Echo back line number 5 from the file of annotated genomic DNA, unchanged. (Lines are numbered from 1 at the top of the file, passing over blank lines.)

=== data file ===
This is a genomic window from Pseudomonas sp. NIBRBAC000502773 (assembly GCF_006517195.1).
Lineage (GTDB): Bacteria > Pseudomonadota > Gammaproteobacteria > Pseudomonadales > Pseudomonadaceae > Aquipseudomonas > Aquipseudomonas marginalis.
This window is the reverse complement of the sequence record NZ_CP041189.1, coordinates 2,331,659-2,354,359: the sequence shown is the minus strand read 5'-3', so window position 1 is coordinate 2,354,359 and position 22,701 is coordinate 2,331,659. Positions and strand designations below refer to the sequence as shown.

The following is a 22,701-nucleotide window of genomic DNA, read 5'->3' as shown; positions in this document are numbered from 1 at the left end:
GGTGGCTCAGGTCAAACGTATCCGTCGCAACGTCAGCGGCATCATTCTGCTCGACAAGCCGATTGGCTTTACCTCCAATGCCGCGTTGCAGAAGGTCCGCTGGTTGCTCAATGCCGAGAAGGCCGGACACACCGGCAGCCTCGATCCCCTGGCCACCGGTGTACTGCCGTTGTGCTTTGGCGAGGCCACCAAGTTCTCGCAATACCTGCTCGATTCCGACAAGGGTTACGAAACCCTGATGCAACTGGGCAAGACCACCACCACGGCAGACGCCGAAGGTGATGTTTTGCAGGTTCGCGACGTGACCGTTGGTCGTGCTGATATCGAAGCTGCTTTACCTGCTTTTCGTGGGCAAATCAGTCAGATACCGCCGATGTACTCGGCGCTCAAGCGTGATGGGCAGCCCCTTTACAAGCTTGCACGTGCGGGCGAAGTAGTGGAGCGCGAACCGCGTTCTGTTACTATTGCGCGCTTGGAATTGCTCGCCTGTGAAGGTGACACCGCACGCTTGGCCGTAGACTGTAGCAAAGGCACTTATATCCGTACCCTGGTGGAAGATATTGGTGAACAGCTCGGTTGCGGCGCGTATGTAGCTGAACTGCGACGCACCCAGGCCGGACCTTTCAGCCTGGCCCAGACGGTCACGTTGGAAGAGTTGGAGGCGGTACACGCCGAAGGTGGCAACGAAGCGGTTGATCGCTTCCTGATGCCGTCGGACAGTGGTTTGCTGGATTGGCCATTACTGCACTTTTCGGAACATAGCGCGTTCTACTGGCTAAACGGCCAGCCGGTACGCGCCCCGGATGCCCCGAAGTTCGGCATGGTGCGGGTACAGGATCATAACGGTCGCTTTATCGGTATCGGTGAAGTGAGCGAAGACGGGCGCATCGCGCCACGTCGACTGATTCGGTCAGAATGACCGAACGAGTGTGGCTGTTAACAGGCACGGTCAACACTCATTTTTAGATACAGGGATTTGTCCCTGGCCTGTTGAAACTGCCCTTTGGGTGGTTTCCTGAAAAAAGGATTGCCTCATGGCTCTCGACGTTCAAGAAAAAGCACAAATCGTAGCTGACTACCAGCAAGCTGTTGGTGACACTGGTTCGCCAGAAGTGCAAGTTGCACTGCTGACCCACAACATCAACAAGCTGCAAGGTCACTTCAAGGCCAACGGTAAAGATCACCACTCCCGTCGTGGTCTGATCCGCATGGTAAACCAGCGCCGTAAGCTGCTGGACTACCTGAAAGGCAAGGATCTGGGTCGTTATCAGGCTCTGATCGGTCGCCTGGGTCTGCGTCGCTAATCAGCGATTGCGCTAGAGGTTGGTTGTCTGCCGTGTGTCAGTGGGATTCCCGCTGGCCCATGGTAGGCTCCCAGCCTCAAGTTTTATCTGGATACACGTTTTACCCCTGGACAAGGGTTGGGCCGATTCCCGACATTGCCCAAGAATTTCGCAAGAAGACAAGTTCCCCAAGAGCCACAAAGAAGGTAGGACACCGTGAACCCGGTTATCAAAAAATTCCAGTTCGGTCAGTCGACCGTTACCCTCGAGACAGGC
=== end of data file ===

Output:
GGTGGCTCAGGTCAAACGTATCCGTCGCAACGTCAGCGGCATCATTCTGCTCGACAAGCCGATTGGCTTTACCTCCAATGCCGCGTTGCAGAAGGTCCGCTGGTTGCTCAATGCCGAGAAGGCCGGACACACCGGCAGCCTCGATCCCCTGGCCACCGGTGTACTGCCGTTGTGCTTTGGCGAGGCCACCAAGTTCTCGCAATACCTGCTCGATTCCGACAAGGGTTACGAAACCCTGATGCAACTGGGCAAGACCACCACCACGGCAGACGCCGAAGGTGATGTTTTGCAGGTTCGCGACGTGACCGTTGGTCGTGCTGATATCGAAGCTGCTTTACCTGCTTTTCGTGGGCAAATCAGTCAGATACCGCCGATGTACTCGGCGCTCAAGCGTGATGGGCAGCCCCTTTACAAGCTTGCACGTGCGGGCGAAGTAGTGGAGCGCGAACCGCGTTCTGTTACTATTGCGCGCTTGGAATTGCTCGCCTGTGAAGGTGACACCGCACGCTTGGCCGTAGACTGTAGCAAAGGCACTTATATCCGTACCCTGGTGGAAGATATTGGTGAACAGCTCGGTTGCGGCGCGTATGTAGCTGAACTGCGACGCACCCAGGCCGGACCTTTCAGCCTGGCCCAGACGGTCACGTTGGAAGAGTTGGAGGCGGTACACGCCGAAGGTGGCAACGAAGCGGTTGATCGCTTCCTGATGCCGTCGGACAGTGGTTTGCTGGATTGGCCATTACTGCACTTTTCGGAACATAGCGCGTTCTACTGGCTAAACGGCCAGCCGGTACGCGCCCCGGATGCCCCGAAGTTCGGCATGGTGCGGGTACAGGATCATAACGGTCGCTTTATCGGTATCGGTGAAGTGAGCGAAGACGGGCGCATCGCGCCACGTCGACTGATTCGGTCAGAATGACCGAACGAGTGTGGCTGTTAACAGGCACGGTCAACACTCATTTTTAGATACAGGGATTTGTCCCTGGCCTGTTGAAACTGCCCTTTGGGTGGTTTCCTGAAAAAAGGATTGCCTCATGGCTCTCGACGTTCAAGAAAAAGCACAAATCGTAGCTGACTACCAGCAAGCTGTTGGTGACACTGGTTCGCCAGAAGTGCAAGTTGCACTGCTGACCCACAACATCAACAAGCTGCAAGGTCACTTCAAGGCCAACGGTAAAGATCACCACTCCCGTCGTGGTCTGATCCGCATGGTAAACCAGCGCCGTAAGCTGCTGGACTACCTGAAAGGCAAGGATCTGGGTCGTTATCAGGCTCTGATCGGTCGCCTGGGTCTGCGTCGCTAATCAGCGATTGCGCTAGAGGTTGGTTGTCTGCCGTGTGTCAGTGGGATTCCCGCTGGCCCATGGTAGGCTCCCAGCCTCAAGTTTTATCTGGATACACGTTTTACCCCTGGACAAGGGTTGGGCCGATTCCCGACATTGCCCAAGAATTTCGCAAGAAGACAAGTTCCCCAAGAGCCACAAAGAAGGTAGGACACCGTGAACCCGGTTATCAAAAAATTCCAGTTCGGTCAGTCGACCGTTACCCTCGAGACAGGC